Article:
Entitled ‘Three Minutes: A Lengthening’, the film premiered at the Venice Film Festival in September last year and is due to be released in the US later this year.

    Glenn told the Polish Press Agency: ‘I found this movie in my parentscloset in 2009. It’s a typical family vacation movie.

    ‘But when I saw that it was made in 1938, I realised that it also had historical value. I think they were excited that an American came to their town.

    The short clip shows crowds of youngsters wearing yarmulkes (traditional Jewish caps) on a cobbled street in Nasielsk, eastern Poland, their faces beaming in innocent fascination at the camera

    The short clip shows crowds of youngsters wearing yarmulkes (traditional Jewish caps) on a cobbled street in Nasielsk, eastern Poland, their faces beaming in innocent fascination at the camera

    그만큼 1938 colour film was made by American traveller David Kurtz (사진) whose family had emigrated from Poland in 1890

    그만큼 1938 colour film was made by American traveller David Kurtz (사진) whose family had emigrated from Poland in 1890

    After viewing scenes from the Alps and Dutch villages, Kurtz's grandson Glenn Kurtz came across the three-minute sequence showing the community of Jews in the small town

    After viewing scenes from the Alps and Dutch villages, Kurtz’s grandson Glenn Kurtz came across the three-minute sequence showing the community of Jews in the small town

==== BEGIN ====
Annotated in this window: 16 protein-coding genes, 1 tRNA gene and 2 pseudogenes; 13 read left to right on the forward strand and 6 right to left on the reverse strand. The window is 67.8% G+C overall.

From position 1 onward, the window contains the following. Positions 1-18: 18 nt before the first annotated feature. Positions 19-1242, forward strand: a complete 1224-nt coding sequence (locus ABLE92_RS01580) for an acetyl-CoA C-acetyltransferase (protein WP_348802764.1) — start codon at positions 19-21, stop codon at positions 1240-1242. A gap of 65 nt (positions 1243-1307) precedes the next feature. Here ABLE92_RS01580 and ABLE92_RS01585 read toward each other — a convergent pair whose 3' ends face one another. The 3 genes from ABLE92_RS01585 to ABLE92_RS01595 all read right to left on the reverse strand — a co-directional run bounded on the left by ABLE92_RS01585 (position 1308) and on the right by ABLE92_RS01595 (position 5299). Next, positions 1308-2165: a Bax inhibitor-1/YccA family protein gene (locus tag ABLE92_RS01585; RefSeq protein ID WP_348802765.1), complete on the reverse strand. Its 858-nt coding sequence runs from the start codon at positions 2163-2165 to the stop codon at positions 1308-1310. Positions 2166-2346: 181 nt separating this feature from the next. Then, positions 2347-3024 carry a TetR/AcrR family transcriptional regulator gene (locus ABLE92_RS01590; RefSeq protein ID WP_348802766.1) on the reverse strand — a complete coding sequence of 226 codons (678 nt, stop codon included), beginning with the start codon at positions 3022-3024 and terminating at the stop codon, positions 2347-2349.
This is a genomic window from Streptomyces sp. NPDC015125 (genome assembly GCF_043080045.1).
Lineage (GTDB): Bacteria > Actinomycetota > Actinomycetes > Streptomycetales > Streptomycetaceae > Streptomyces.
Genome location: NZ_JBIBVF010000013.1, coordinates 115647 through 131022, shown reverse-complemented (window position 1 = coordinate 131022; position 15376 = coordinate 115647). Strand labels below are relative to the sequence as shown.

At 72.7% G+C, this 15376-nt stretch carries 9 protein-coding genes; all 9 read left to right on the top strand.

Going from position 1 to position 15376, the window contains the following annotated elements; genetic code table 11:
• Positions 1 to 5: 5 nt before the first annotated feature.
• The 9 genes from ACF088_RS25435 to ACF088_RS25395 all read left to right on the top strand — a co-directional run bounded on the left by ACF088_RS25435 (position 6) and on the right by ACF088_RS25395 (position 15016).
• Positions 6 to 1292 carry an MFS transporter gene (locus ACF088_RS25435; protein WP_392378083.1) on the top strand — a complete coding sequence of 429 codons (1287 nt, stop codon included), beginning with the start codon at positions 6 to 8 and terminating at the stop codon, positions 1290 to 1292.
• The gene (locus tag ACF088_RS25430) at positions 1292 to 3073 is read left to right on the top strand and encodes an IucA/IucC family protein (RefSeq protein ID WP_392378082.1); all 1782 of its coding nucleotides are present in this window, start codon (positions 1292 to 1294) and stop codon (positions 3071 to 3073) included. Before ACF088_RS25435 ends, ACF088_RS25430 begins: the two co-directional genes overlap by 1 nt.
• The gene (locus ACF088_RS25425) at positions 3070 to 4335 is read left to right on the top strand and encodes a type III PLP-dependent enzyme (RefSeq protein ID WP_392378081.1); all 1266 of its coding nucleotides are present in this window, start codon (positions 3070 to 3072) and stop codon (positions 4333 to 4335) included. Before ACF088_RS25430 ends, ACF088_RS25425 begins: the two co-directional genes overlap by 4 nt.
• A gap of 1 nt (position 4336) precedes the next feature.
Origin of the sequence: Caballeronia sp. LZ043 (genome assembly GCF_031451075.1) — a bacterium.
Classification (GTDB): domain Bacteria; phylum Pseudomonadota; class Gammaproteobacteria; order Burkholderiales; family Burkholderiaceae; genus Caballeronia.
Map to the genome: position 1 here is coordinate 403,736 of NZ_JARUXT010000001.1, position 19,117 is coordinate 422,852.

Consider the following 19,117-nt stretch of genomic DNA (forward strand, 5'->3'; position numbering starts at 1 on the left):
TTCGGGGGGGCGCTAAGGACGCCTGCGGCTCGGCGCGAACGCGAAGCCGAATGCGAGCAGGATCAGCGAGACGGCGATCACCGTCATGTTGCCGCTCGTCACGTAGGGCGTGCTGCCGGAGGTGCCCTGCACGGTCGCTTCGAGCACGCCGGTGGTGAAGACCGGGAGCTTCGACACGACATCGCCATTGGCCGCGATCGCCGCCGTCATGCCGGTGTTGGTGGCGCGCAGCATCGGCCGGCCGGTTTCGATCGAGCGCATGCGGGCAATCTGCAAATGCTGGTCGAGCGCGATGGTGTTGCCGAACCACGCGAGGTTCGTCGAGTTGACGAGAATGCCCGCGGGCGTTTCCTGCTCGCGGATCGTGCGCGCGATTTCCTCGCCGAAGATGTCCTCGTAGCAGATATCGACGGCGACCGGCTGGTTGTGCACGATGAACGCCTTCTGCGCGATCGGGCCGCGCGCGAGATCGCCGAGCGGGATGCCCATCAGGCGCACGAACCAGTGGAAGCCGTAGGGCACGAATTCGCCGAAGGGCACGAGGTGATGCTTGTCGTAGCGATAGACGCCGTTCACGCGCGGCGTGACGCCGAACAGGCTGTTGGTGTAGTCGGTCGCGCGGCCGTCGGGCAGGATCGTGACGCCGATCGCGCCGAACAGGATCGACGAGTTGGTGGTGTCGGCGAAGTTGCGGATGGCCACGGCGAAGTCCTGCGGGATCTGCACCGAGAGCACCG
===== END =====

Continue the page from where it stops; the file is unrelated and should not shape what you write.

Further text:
Harry Potter star Helena Bonham Carter is jointly narrating the film with Holocaust survivor Maurice Chandler, now in his 90s. Maurice grew up in Nasielsk, where his parents owned a textile store

    Harry Potter star Helena Bonham Carter is jointly narrating the film with Holocaust survivor Maurice Chandler, now in his 90s. Maurice grew up in Nasielsk, where his parents owned a textile store

    12 월 3, 1939, following the outbreak of the war after the German invasion of Poland, the whole Jewish population of Nasielsk were ordered to gather in the town’s market square.

    They were divided into groups, the first 2,000 of which were sent to ghettos in the towns of Łuków and Międzyrzec before being transported to the Treblinka death camp in 1942.

    Others were put into a forced labour camp in the small town along with imprisoned Poles.

    The remaining Jews were sent on a forced march to Jadów, Kock and Warsaw, where they were then murdered.

    After discovering his grandfather’s film, Mr Kurtz handed it over to the United States Holocaust Museum.

    에 2015, he published a book titled ‘Three Minutes in Poland: Discovering a Lost World in a 1938 Family Film’.

    As a result of both the three-minute video and his book, Kurtz then made contact with some of the survivors from the town.

    One of those was Maurice Chandler (né Moszek Tuchendler) whose parents owned a textile store in Nasielsk.